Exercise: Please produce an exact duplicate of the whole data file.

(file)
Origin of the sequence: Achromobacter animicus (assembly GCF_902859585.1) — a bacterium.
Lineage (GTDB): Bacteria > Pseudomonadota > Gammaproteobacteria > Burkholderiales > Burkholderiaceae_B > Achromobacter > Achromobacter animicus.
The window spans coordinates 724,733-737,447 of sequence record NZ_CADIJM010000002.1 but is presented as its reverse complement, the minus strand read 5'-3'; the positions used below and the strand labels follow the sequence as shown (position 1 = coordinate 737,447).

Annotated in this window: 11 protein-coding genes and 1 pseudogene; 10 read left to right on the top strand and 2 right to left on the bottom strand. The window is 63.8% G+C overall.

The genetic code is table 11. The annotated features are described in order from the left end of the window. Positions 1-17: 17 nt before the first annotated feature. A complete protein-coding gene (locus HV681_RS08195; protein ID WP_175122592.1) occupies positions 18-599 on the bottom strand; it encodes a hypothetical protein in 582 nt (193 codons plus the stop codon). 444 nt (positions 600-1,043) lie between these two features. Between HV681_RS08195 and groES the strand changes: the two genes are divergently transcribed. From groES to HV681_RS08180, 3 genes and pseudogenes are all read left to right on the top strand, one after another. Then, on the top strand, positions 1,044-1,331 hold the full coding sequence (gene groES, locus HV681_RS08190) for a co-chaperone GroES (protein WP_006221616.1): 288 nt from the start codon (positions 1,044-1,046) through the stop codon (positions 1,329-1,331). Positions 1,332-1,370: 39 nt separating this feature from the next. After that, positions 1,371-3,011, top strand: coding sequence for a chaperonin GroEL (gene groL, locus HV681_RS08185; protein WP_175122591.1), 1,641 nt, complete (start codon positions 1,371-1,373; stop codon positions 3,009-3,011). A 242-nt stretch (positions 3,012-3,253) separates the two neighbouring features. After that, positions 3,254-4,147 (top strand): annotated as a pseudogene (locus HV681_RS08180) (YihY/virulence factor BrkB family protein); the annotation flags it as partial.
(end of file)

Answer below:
Origin of the sequence: Achromobacter animicus (assembly GCF_902859585.1) — a bacterium.
Lineage (GTDB): Bacteria > Pseudomonadota > Gammaproteobacteria > Burkholderiales > Burkholderiaceae_B > Achromobacter > Achromobacter animicus.
The window spans coordinates 724,733-737,447 of sequence record NZ_CADIJM010000002.1 but is presented as its reverse complement, the minus strand read 5'-3'; the positions used below and the strand labels follow the sequence as shown (position 1 = coordinate 737,447).

Annotated in this window: 11 protein-coding genes and 1 pseudogene; 10 read left to right on the top strand and 2 right to left on the bottom strand. The window is 63.8% G+C overall.

The genetic code is table 11. The annotated features are described in order from the left end of the window. Positions 1-17: 17 nt before the first annotated feature. A complete protein-coding gene (locus HV681_RS08195; protein ID WP_175122592.1) occupies positions 18-599 on the bottom strand; it encodes a hypothetical protein in 582 nt (193 codons plus the stop codon). 444 nt (positions 600-1,043) lie between these two features. Between HV681_RS08195 and groES the strand changes: the two genes are divergently transcribed. From groES to HV681_RS08180, 3 genes and pseudogenes are all read left to right on the top strand, one after another. Then, on the top strand, positions 1,044-1,331 hold the full coding sequence (gene groES, locus HV681_RS08190) for a co-chaperone GroES (protein WP_006221616.1): 288 nt from the start codon (positions 1,044-1,046) through the stop codon (positions 1,329-1,331). Positions 1,332-1,370: 39 nt separating this feature from the next. After that, positions 1,371-3,011, top strand: coding sequence for a chaperonin GroEL (gene groL, locus HV681_RS08185; protein WP_175122591.1), 1,641 nt, complete (start codon positions 1,371-1,373; stop codon positions 3,009-3,011). A 242-nt stretch (positions 3,012-3,253) separates the two neighbouring features. After that, positions 3,254-4,147 (top strand): annotated as a pseudogene (locus HV681_RS08180) (YihY/virulence factor BrkB family protein); the annotation flags it as partial.